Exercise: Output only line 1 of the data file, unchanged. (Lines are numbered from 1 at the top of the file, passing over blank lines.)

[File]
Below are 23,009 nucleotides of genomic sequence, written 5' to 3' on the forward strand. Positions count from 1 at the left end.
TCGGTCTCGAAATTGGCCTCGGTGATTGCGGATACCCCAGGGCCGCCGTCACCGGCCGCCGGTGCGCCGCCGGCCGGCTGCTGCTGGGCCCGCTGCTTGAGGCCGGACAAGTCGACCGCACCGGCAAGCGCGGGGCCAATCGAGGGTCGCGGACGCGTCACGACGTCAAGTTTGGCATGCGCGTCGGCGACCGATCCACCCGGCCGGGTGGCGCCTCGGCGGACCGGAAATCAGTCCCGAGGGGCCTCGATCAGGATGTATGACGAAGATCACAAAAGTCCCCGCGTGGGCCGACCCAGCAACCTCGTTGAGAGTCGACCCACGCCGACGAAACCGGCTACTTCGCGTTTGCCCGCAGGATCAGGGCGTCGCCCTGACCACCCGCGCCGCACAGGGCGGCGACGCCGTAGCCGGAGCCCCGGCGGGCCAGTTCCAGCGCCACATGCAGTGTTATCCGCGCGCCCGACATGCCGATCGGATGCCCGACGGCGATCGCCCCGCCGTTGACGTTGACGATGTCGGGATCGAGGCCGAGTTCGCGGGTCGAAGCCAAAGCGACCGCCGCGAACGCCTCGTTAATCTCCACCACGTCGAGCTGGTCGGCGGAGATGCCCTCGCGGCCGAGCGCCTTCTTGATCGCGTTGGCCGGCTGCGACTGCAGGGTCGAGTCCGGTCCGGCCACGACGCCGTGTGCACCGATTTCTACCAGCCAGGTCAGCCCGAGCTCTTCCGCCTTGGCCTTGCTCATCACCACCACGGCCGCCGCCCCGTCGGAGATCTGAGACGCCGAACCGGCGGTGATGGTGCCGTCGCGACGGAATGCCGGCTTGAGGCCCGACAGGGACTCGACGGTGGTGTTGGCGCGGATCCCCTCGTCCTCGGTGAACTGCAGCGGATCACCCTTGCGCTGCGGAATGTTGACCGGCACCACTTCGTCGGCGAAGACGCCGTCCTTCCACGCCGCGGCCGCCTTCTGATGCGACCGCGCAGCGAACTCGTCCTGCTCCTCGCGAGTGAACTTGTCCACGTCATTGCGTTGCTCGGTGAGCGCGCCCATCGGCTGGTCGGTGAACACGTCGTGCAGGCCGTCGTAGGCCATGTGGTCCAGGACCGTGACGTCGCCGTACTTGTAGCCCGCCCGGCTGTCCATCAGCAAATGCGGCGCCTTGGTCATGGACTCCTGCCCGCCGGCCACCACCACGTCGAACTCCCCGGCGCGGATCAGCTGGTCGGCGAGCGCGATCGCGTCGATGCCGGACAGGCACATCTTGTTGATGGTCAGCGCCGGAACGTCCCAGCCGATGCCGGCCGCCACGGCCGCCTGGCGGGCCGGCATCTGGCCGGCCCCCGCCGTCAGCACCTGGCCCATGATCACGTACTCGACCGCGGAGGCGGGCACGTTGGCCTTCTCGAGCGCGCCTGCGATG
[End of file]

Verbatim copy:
Below are 23,009 nucleotides of genomic sequence, written 5' to 3' on the forward strand. Positions count from 1 at the left end.